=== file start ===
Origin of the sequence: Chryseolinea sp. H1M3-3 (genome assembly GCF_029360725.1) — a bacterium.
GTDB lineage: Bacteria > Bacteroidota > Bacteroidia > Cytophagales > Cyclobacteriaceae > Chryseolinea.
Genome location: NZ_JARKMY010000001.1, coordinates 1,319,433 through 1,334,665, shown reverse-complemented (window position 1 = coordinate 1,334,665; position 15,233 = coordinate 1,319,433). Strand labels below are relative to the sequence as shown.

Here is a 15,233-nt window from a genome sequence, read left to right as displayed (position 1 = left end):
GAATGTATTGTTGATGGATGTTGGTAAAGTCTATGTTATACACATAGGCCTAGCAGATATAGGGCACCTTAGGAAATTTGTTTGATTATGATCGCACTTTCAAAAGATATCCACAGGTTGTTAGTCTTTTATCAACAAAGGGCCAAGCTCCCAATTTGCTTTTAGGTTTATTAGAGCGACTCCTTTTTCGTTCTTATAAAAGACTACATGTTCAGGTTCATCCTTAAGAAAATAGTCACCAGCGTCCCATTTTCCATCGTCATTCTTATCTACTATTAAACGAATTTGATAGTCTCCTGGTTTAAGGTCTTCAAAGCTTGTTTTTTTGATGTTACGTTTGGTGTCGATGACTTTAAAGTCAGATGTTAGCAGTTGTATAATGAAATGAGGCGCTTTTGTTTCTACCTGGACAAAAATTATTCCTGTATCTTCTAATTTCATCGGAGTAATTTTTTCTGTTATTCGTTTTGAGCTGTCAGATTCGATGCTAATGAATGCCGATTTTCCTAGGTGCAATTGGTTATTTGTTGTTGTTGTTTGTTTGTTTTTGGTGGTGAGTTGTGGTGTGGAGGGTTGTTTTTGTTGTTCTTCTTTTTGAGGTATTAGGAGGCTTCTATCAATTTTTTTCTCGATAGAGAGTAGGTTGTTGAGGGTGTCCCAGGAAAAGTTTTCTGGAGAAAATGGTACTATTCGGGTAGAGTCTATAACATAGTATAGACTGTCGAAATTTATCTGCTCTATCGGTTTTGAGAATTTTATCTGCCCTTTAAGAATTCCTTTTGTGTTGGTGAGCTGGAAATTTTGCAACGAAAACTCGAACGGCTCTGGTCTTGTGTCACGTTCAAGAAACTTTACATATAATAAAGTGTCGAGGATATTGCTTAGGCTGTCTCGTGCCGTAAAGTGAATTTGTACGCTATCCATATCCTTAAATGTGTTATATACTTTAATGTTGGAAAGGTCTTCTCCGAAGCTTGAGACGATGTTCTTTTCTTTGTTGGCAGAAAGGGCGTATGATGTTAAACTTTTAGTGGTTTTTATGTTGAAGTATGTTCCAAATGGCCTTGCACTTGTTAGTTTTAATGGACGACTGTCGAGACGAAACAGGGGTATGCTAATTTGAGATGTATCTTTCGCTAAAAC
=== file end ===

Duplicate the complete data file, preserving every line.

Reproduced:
Origin of the sequence: Chryseolinea sp. H1M3-3 (genome assembly GCF_029360725.1) — a bacterium.
GTDB lineage: Bacteria > Bacteroidota > Bacteroidia > Cytophagales > Cyclobacteriaceae > Chryseolinea.
Genome location: NZ_JARKMY010000001.1, coordinates 1,319,433 through 1,334,665, shown reverse-complemented (window position 1 = coordinate 1,334,665; position 15,233 = coordinate 1,319,433). Strand labels below are relative to the sequence as shown.

Here is a 15,233-nt window from a genome sequence, read left to right as displayed (position 1 = left end):
GAATGTATTGTTGATGGATGTTGGTAAAGTCTATGTTATACACATAGGCCTAGCAGATATAGGGCACCTTAGGAAATTTGTTTGATTATGATCGCACTTTCAAAAGATATCCACAGGTTGTTAGTCTTTTATCAACAAAGGGCCAAGCTCCCAATTTGCTTTTAGGTTTATTAGAGCGACTCCTTTTTCGTTCTTATAAAAGACTACATGTTCAGGTTCATCCTTAAGAAAATAGTCACCAGCGTCCCATTTTCCATCGTCATTCTTATCTACTATTAAACGAATTTGATAGTCTCCTGGTTTAAGGTCTTCAAAGCTTGTTTTTTTGATGTTACGTTTGGTGTCGATGACTTTAAAGTCAGATGTTAGCAGTTGTATAATGAAATGAGGCGCTTTTGTTTCTACCTGGACAAAAATTATTCCTGTATCTTCTAATTTCATCGGAGTAATTTTTTCTGTTATTCGTTTTGAGCTGTCAGATTCGATGCTAATGAATGCCGATTTTCCTAGGTGCAATTGGTTATTTGTTGTTGTTGTTTGTTTGTTTTTGGTGGTGAGTTGTGGTGTGGAGGGTTGTTTTTGTTGTTCTTCTTTTTGAGGTATTAGGAGGCTTCTATCAATTTTTTTCTCGATAGAGAGTAGGTTGTTGAGGGTGTCCCAGGAAAAGTTTTCTGGAGAAAATGGTACTATTCGGGTAGAGTCTATAACATAGTATAGACTGTCGAAATTTATCTGCTCTATCGGTTTTGAGAATTTTATCTGCCCTTTAAGAATTCCTTTTGTGTTGGTGAGCTGGAAATTTTGCAACGAAAACTCGAACGGCTCTGGTCTTGTGTCACGTTCAAGAAACTTTACATATAATAAAGTGTCGAGGATATTGCTTAGGCTGTCTCGTGCCGTAAAGTGAATTTGTACGCTATCCATATCCTTAAATGTGTTATATACTTTAATGTTGGAAAGGTCTTCTCCGAAGCTTGAGACGATGTTCTTTTCTTTGTTGGCAGAAAGGGCGTATGATGTTAAACTTTTAGTGGTTTTTATGTTGAAGTATGTTCCAAATGGCCTTGCACTTGTTAGTTTTAATGGACGACTGTCGAGACGAAACAGGGGTATGCTAATTTGAGATGTATCTTTCGCTAAAAC